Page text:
July 4-9

Christine Hall

person smilingChris is a Quaker, educator, retreat leader, and spiritual director/companion. She founded and facilitates Way of the Spirit—an ecumenical program for prayer and learning from the wisdom of the Quaker tradition. She also served eight years as adjunct faculty in Seattle University’s multi-denominational School of Theology and Ministry. Like the Hebrew ideal of Jubilee, Way of the Spirit explores the spiritual “reset” of forgiveness. For over a decade, program participants have experienced how forgiveness sets them free to bring wholeheartedness and fresh energy to their unique faithfulness. Chris’s gentle, contemplative approach encourages personal reflection, inner awareness, and deep respect for diverse experiences of the Divine. She’s a long-time member of the Religious Society of Friends (Quakers), with Roman Catholic roots and a hospitable spirit. She is called to tend others’ inner lives in the Holy and strengthen contemporary expressions of everyday ministry. Chris and her family volunteered a year in a Honduran community for orphaned and abandoned children with Nuestros Pequenos Hermanos (Our Little Brothers and Sisters). She lives on Whidbey Island north of Seattle, Washington, USA, with her adult son and husband of 38 years.

R.J. Rongcal

person smiling R.J. is a certified mindfulness teacher and founder of Mindful Moments, LLC, where he teaches classes on mindfulness and meditation. Since 2011, he has completed a number of silent meditation retreats, the longest ones being 45-days, 28-days, and a 14-day solitary retreat. He is passionate about supporting others in accessing their own internal resources of awareness, resilience, compassion, and inherent wellness. He believes that the practice of mindfulness - or being attentive to our present moment experience with clarity, kindness, and nonjudgement - is both a skill that can be cultivated and a liberative “doorway” to experiencing more peace and living a fuller, more connected life. R.J. has also been an elementary school teacher for 12 years. He first began teaching mindfulness in 2014 for other teachers seeking to relieve stress. More recently, he took a break from classroom teaching to deepen his own meditation practice. In 2019, he moved to Gampo Abbey, a remote Buddhist monastery where he was ordained as a monk as part of a 9-month monastic residency. R.J. lives in Seattle with his fiance, Jamie, and their dog, Bean. He is a student of Buddhist teachers Pema Chödrön and Vince Horn.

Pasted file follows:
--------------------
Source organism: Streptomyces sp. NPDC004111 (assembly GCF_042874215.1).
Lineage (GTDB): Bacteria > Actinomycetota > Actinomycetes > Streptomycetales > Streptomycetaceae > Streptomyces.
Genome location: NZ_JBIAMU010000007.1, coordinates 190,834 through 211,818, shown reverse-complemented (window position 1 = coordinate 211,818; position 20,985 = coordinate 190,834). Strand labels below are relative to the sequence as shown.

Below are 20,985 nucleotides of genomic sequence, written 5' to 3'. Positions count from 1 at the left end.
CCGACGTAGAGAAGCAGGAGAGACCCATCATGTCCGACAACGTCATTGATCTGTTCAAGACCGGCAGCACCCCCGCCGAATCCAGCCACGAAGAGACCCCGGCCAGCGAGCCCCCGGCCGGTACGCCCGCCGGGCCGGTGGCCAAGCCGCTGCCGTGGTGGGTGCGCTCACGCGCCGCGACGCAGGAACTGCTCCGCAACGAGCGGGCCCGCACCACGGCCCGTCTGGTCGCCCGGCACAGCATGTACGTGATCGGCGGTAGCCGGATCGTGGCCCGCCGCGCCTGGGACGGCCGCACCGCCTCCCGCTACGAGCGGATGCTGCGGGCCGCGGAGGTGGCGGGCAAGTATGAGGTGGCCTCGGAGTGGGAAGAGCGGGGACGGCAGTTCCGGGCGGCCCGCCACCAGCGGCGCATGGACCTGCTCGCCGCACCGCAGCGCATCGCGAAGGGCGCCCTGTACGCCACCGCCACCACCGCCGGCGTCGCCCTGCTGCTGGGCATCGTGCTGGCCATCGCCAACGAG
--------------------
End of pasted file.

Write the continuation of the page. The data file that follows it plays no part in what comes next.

Amy Reumann

person smiling Amy Reumann serves as Senior Director for Witness in Society for the Evangelical Lutheran Church in America in Washington DC. She leads the church’s advocacy in federal public policy, through the state public policy network, at the United Nations, and through the Corporate Social Responsibility program. She is an ELCA pastor who has served congregations in New Jersey and Wisconsin and as Assistant to the Bishop for urban ministry in Milwaukee Wi. She previously led Lutheran Advocacy Ministry in Pennsylvania, equipping advocates in seven synods to address food security and justice issues through education, organizing, and policy change. Amy is a Phi Beta Kappa graduate of Muhlenberg College, with a major in Religion and International Affairs. She earned a Master of Divinity from the Lutheran School of Theology at Chicago and the Theologisches Seminar in Leipzig, Germany, and an STM in Spiritual Direction at the General Theological Seminary, New York City. She completed a GreenFaith Fellowship in religious-environmental leadership and serves on the board of Bread for the World. She enjoys teaching how advocacy with and on behalf of our neighbor and creation is part of our Lutheran heritage and equipping Lutherans to be vocal in the public square. Amy is a Master Gardener and serves as a volunteer manager at the Charles Koiner Center for Urban Farming in Silver Spring Md. Amy loves to garden, quilt, hike, and read mysteries.